In a calm state, I decided exactly how I was going to respond to this crisis. I decided I was no longer going to buy into my, other people’s, or the media’s worst-case fears. I decided I would approach this pandemic with faith, trust, kindness, compassion, service, and resourcefulness. No matter what.
I decided to have faith in humanity's future victory, to trust in my ability to make it through, and to offer my kindness and compassion through my willingness to serve. “Every time I hear the word coronavirus, or COVID-19,” I promised myself, “that’s my cue to remind myself that I am either contributing to global fear... or to global faith… To remind myself that I can choose to see myself as a victim, or see myself as a victor... To remind myself that instead of judging others for how they are dealing with this crises, I’ll show compassion… To remind myself that I can either show my children through example that this world is a scary and uncertain place, or teach them how to deal with the most disquieting situations in a healthy way by finding their inner strength and calm.”
Winston Churchill said, “You ask what is our aim? I can answer in one word: victory. Victory at all costs. Victory in spite of all terror, victory however long and hard the road may be; for without victory, there is no survival.”
The victory we are all seeking for is the victory over both pandemics… the coronavirus... and our fears… We become victorious when we band together, not when we attack others because they are different than us. We become victorious every time we choose to help rather than shrink into our fears. We become victorious when we choose to show love, compassion, kindness, and generosity rather than from fear.
Even though we are living in uncertain times, it doesn’t mean we have to feel uncertain. We can find the certainty we are seeking for inside of ourselves. Although it might seem like we are living through an apocalypse, now more than ever, we have the power to make this time a rime to reflect. With adequate support, with healthy mindsets, and with the right focus, we can be more powerful than ever. In times of weakness, we have the opportunity to call on our strengths. In times of uncertainty, we have the ability to find certainty within ourselves. In times of panic, we have the opportunity to become the calm that we seek. Amidst this crisis, we have more power than ever to make a positive difference.
Franklin D. Roosevelt said, “This is a time to speak the truth, the whole truth, frankly and boldly. Nor need we shrink from honestly facing conditions in our country today. This great Nation will endure as it has endured, will revive and will prosper. So, first of all, let me assert my firm belief that the only thing we have to fear is fear itself—nameless, unreasoning, unjustified terror which paralyzes needed efforts to convert retreat into advance.”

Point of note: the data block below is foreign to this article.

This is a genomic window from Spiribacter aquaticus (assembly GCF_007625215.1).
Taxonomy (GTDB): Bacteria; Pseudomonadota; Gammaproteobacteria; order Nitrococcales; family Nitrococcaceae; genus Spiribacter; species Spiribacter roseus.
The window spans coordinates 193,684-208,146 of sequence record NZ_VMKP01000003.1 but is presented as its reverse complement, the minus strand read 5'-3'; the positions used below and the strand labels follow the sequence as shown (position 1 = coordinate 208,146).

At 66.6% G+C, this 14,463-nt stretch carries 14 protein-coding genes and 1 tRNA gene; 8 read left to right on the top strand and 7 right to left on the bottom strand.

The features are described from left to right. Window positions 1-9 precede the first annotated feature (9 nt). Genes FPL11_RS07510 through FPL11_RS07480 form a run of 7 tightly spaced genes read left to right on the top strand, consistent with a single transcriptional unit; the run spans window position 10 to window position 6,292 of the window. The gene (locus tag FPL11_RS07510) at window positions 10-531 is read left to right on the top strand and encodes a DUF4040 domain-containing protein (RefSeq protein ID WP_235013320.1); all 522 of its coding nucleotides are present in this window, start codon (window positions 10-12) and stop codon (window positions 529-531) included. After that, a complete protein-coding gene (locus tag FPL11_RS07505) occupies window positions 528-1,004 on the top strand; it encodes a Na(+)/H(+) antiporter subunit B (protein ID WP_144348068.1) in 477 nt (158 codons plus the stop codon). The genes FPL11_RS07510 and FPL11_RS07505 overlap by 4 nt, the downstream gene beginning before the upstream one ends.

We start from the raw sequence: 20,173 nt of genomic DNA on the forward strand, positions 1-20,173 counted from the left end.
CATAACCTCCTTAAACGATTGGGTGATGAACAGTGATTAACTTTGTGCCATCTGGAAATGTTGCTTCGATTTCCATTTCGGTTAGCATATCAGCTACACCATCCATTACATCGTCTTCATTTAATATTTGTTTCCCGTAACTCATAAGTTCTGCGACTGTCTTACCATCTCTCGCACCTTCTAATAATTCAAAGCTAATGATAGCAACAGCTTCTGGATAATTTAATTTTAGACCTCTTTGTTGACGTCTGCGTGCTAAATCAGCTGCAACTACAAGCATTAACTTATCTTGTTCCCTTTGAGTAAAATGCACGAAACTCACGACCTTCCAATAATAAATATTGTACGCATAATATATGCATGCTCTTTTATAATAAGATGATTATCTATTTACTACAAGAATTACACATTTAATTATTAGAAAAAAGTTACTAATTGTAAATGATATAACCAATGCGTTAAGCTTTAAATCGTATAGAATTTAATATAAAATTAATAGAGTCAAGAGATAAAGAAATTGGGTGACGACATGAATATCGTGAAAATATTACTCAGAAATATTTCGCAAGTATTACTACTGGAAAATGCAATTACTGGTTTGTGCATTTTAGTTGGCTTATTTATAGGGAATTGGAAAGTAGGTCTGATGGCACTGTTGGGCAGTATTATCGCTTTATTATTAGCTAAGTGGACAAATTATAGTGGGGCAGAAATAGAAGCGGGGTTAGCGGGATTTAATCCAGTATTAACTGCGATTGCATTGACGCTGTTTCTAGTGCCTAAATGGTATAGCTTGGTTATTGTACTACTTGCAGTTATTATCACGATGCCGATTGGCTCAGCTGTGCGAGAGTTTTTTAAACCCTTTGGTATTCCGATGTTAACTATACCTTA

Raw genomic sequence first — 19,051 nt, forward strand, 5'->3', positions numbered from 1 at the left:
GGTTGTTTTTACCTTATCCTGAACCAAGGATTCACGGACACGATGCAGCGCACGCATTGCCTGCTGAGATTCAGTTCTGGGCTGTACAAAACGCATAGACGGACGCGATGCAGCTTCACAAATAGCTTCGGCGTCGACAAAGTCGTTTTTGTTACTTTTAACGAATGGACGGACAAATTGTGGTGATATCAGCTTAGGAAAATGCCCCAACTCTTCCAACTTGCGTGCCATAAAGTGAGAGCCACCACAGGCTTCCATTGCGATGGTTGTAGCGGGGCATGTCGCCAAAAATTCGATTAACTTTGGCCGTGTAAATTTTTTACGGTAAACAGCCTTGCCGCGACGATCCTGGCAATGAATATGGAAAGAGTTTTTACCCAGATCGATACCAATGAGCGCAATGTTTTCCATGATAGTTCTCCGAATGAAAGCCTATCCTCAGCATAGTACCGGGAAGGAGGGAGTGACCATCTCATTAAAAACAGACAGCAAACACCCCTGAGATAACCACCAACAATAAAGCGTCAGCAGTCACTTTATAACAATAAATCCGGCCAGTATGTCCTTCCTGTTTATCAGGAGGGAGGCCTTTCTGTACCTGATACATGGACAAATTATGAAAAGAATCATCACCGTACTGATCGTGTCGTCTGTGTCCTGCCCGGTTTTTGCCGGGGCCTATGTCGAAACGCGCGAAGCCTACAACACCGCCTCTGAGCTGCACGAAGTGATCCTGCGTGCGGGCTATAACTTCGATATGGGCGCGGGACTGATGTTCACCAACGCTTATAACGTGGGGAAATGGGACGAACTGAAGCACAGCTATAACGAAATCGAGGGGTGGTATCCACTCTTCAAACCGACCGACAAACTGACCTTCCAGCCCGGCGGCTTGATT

We still have so much to be thankful for. The peace and happiness we are seeking can be accomplished without our circumstances changing. In fact, we are the happiest when we stop believing that we are victims of our circumstances and instead understand that we have the power to create our circumstances.
Today is a perfect day to choose to uplift the energy of our planet. It’s the perfect time to rise up and serve instead of retreating into our fears. Give yourself permission to shine the light that is uniquely yours. By showing compassion and love through service, by practicing patience and offering friendship, we make this world a better place.
As fellow human beings, we are here to serve each other, to love one another, to thrive against the odds, to give, and to bless. This trying time is the perfect opportunity to step into our own greatness and to help inspire others to their greatness.
Perhaps this epidemic will help us wake up from the unconscious fears that are dominating our lives and our societies. Perhaps this is an opportunity to eradicate the silent killers of self-doubt and worry. Perhaps it’s time to stop thinking of others as separate from ourselves by judging them and instead seeing that they are more like us than they are different.
It seems we are being asked to finally stop approaching life as a dress rehearsal and instead live each day with conviction and purpose. We are being asked to no longer go along with the status quo, to no longer be fed fear, to no longer accept fear mongering from the media or other sources, ourselves included.
We all face difficult days before us. But we don’t have to face it alone. Instead, we can move forward with loving courage in global unity.
It's time to draw upon the invincibility of the human spirit. Each of us is a thread in the beautiful tapestry of human existence. Although times may seem dark, we are the light we are looking for.
Each of us has a decision to make.
What if we decide to make this our finest hour...
What if we decide to be victorious at all costs...
What if we decide that we will navigate these perilous times without fear....
What if we decide to find the certainty inside ourselves.
What if we decide to be kind, loving, and compassionate... to ourselves and others...
What if we decide that we are already victorious....
So… let me ask you this… What will you decide?